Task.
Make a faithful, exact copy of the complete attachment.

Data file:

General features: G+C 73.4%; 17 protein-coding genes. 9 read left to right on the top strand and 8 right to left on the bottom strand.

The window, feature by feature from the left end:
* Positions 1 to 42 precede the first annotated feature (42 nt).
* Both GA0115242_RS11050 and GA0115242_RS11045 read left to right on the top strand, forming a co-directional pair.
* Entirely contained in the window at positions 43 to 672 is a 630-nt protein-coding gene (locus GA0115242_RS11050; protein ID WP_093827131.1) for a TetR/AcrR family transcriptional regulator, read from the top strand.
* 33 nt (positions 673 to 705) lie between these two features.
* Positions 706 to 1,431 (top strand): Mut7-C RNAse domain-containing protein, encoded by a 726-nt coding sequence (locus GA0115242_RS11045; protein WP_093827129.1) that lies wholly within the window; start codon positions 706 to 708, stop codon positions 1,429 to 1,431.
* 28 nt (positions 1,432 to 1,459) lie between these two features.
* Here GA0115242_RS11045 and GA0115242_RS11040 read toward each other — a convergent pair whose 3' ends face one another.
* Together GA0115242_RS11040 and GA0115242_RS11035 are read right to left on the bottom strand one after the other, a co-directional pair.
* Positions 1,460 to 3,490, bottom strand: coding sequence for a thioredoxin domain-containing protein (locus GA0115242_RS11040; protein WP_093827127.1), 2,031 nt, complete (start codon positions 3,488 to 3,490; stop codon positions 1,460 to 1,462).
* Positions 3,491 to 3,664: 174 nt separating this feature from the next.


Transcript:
General features: G+C 73.4%; 17 protein-coding genes. 9 read left to right on the top strand and 8 right to left on the bottom strand.

The window, feature by feature from the left end:
* Positions 1 to 42 precede the first annotated feature (42 nt).
* Both GA0115242_RS11050 and GA0115242_RS11045 read left to right on the top strand, forming a co-directional pair.
* Entirely contained in the window at positions 43 to 672 is a 630-nt protein-coding gene (locus GA0115242_RS11050; protein ID WP_093827131.1) for a TetR/AcrR family transcriptional regulator, read from the top strand.
* 33 nt (positions 673 to 705) lie between these two features.
* Positions 706 to 1,431 (top strand): Mut7-C RNAse domain-containing protein, encoded by a 726-nt coding sequence (locus GA0115242_RS11045; protein WP_093827129.1) that lies wholly within the window; start codon positions 706 to 708, stop codon positions 1,429 to 1,431.
* 28 nt (positions 1,432 to 1,459) lie between these two features.
* Here GA0115242_RS11045 and GA0115242_RS11040 read toward each other — a convergent pair whose 3' ends face one another.
* Together GA0115242_RS11040 and GA0115242_RS11035 are read right to left on the bottom strand one after the other, a co-directional pair.
* Positions 1,460 to 3,490, bottom strand: coding sequence for a thioredoxin domain-containing protein (locus GA0115242_RS11040; protein WP_093827127.1), 2,031 nt, complete (start codon positions 3,488 to 3,490; stop codon positions 1,460 to 1,462).
* Positions 3,491 to 3,664: 174 nt separating this feature from the next.